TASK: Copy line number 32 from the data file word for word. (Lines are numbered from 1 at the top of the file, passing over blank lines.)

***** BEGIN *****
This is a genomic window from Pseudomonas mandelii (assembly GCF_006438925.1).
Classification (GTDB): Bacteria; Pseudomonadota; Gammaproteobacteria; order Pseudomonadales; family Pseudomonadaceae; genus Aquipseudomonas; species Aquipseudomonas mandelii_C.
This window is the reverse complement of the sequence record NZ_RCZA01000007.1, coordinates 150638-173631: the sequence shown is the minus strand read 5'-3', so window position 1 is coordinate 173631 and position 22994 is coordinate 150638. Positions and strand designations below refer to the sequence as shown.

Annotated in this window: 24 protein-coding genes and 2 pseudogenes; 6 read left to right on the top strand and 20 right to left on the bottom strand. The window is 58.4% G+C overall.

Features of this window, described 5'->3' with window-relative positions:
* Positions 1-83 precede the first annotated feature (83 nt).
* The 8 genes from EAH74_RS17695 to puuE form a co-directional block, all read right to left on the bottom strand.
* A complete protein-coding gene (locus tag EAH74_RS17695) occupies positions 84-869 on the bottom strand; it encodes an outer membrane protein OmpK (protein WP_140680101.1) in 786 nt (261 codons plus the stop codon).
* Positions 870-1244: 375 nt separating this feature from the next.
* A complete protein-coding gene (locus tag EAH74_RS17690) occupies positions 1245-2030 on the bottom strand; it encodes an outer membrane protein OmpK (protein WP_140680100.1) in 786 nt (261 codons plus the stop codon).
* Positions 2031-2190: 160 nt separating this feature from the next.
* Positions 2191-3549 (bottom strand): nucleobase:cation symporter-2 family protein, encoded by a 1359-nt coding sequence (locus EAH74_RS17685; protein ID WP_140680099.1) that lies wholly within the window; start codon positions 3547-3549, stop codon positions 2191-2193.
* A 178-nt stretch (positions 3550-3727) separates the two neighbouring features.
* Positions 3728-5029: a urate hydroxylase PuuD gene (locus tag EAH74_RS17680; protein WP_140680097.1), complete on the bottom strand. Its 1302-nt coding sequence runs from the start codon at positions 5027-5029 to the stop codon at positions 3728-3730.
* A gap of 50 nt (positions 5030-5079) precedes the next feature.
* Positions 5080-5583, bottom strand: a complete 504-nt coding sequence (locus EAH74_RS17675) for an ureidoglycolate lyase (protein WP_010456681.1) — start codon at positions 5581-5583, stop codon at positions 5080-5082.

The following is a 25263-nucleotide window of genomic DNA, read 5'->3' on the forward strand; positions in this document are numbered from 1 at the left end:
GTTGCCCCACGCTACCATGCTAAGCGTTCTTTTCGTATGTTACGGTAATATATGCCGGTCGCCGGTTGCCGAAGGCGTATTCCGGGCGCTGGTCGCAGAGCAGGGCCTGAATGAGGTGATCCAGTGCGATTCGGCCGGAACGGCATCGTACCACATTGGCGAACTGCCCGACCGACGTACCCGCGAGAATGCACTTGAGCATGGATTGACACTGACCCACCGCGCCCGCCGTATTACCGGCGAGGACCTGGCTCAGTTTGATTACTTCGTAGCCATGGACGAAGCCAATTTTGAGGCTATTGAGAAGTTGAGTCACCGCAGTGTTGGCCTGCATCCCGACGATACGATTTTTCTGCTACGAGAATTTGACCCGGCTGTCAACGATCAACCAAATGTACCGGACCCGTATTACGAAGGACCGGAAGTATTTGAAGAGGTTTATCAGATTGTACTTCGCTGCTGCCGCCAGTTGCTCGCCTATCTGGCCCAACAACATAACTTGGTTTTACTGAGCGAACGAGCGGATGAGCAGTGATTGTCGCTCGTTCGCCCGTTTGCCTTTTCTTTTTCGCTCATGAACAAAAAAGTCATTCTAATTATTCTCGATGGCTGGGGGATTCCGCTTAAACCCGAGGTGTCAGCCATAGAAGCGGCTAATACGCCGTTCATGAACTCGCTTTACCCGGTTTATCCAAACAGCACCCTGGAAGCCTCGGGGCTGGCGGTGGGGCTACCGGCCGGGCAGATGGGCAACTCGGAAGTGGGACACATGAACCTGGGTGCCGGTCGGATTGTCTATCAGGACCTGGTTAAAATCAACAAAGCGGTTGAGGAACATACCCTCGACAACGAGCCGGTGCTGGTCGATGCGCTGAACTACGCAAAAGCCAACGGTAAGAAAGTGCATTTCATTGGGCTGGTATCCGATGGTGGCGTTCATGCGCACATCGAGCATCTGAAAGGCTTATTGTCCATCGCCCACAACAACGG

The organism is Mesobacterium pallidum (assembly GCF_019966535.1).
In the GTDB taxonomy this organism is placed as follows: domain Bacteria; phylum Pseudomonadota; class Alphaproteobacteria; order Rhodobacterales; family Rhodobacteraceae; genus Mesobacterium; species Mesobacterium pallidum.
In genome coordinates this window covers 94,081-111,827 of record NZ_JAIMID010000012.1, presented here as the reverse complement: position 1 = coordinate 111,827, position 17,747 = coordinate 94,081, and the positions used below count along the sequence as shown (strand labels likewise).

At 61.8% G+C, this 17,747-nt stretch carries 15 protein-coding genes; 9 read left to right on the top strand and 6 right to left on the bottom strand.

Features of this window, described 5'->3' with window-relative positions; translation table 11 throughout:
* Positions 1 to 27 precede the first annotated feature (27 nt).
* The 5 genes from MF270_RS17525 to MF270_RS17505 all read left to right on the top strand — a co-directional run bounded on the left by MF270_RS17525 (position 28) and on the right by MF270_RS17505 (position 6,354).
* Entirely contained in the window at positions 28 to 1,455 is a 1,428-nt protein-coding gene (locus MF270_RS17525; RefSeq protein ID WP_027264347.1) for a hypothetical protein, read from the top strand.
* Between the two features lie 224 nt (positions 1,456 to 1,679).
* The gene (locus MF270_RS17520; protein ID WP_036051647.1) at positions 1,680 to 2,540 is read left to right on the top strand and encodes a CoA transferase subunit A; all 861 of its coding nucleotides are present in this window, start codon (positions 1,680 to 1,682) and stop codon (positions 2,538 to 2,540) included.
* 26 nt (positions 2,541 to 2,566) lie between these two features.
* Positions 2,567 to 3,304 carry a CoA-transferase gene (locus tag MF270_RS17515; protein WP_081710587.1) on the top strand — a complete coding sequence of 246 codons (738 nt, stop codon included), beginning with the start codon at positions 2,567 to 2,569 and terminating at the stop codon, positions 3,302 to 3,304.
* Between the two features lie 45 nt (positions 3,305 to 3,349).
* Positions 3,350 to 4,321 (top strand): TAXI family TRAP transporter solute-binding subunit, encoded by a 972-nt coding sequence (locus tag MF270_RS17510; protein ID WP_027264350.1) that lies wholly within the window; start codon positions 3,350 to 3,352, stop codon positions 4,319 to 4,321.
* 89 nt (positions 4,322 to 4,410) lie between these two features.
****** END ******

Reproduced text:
* Positions 3,350 to 4,321 (top strand): TAXI family TRAP transporter solute-binding subunit, encoded by a 972-nt coding sequence (locus tag MF270_RS17510; protein ID WP_027264350.1) that lies wholly within the window; start codon positions 3,350 to 3,352, stop codon positions 4,319 to 4,321.